The National, Wednesday, May 18, 2011
THE controversial sovereign community infrastructure treasury bill is for development purposes and there is nothing wrong with that, member for Kokopo Patrick Tammur said yesterday.
He told parliament, as the minister and member for Kokopo and sponsor of the project, he had been accused of forgery and many unfounded accusations over the treasury bill.
He said that he had done everything according to the law and the issue of the treasury bill was covered under the 1974 Treasury Bill Act.
He said the SCITB “is a special Treasury Bill like the ones issued previously under Sir Julius Chan when Sir Mekere Morauta was the treasurer for two different projects, the Poreporena Freeway and the Oil Palm industry, and which the two major superfunds in the country invested in to ensure the projects were completed”.
He said the special treasury bill under the treasury bill Act issued by the former Treasurer Patrick Pruaitch “is different”.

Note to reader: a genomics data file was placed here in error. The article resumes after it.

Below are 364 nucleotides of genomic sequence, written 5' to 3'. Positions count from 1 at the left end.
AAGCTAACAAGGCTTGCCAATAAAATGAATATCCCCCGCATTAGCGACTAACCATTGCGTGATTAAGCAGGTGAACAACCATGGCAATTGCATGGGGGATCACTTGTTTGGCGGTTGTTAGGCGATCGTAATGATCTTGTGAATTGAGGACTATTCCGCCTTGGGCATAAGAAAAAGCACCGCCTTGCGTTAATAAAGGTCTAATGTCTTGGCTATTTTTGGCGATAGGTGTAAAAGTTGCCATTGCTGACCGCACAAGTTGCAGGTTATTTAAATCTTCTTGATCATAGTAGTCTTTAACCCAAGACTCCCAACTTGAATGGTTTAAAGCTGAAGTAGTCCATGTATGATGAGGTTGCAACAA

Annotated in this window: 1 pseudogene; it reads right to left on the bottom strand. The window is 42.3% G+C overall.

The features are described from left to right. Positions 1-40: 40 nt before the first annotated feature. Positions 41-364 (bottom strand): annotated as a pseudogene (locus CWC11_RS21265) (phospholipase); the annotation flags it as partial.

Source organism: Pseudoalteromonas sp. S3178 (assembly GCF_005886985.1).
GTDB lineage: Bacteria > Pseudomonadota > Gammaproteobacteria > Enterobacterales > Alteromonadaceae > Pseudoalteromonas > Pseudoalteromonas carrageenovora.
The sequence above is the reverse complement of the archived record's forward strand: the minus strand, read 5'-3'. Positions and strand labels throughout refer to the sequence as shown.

Tammur said the controversy and publicity “are based on politics and not the reality of the situation”.
He said the treasury bill was issued under the treasury bill Act of 1974 which allowed the minister to borrow as the minister considered appropriate and was used to obtain the loan.
“The SCITB is a treasury bill and not a treasury bond which have different instruments and characters,” he said.
Tammur said the Treasury Bill Act did not require the Central Bank to act as an agent “as there is no legislation which gives the bank exclusive authority”.
He said he had taken and followed all due processes in tendering all the projects funded by the instruments for his people.
Tammur said, so far under the Bill, a road network was built to connect Kokopo and Pomio for the first time and a water supply project in the town.
He said that was development at its best and the money had not been misused.
Tammur said the development had seen the social and economic standard of people rise on a massive scale.
He said the project had allowed villages to reopen, churches to be established and the community becoming more close-knit.